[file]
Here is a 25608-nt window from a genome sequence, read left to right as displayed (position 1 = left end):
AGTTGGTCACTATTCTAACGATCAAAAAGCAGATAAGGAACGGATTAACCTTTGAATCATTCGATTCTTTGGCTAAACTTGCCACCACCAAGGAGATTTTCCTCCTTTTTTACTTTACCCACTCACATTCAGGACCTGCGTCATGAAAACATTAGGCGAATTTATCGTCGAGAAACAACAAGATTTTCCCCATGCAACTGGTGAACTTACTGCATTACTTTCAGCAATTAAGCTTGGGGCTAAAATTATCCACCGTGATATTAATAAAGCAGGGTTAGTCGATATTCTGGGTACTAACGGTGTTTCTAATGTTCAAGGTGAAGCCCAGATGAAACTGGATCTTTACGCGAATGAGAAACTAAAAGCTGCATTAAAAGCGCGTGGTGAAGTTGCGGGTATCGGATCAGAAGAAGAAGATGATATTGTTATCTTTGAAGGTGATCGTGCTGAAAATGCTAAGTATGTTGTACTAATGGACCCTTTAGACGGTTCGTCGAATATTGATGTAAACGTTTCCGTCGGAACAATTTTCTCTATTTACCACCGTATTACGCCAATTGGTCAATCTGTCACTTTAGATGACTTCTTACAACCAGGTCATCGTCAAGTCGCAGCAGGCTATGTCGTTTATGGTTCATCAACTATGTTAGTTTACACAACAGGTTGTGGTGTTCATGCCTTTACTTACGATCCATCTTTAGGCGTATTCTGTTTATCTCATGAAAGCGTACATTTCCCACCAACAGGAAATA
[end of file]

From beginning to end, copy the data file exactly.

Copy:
Here is a 25608-nt window from a genome sequence, read left to right as displayed (position 1 = left end):
AGTTGGTCACTATTCTAACGATCAAAAAGCAGATAAGGAACGGATTAACCTTTGAATCATTCGATTCTTTGGCTAAACTTGCCACCACCAAGGAGATTTTCCTCCTTTTTTACTTTACCCACTCACATTCAGGACCTGCGTCATGAAAACATTAGGCGAATTTATCGTCGAGAAACAACAAGATTTTCCCCATGCAACTGGTGAACTTACTGCATTACTTTCAGCAATTAAGCTTGGGGCTAAAATTATCCACCGTGATATTAATAAAGCAGGGTTAGTCGATATTCTGGGTACTAACGGTGTTTCTAATGTTCAAGGTGAAGCCCAGATGAAACTGGATCTTTACGCGAATGAGAAACTAAAAGCTGCATTAAAAGCGCGTGGTGAAGTTGCGGGTATCGGATCAGAAGAAGAAGATGATATTGTTATCTTTGAAGGTGATCGTGCTGAAAATGCTAAGTATGTTGTACTAATGGACCCTTTAGACGGTTCGTCGAATATTGATGTAAACGTTTCCGTCGGAACAATTTTCTCTATTTACCACCGTATTACGCCAATTGGTCAATCTGTCACTTTAGATGACTTCTTACAACCAGGTCATCGTCAAGTCGCAGCAGGCTATGTCGTTTATGGTTCATCAACTATGTTAGTTTACACAACAGGTTGTGGTGTTCATGCCTTTACTTACGATCCATCTTTAGGCGTATTCTGTTTATCTCATGAAAGCGTACATTTCCCACCAACAGGAAATA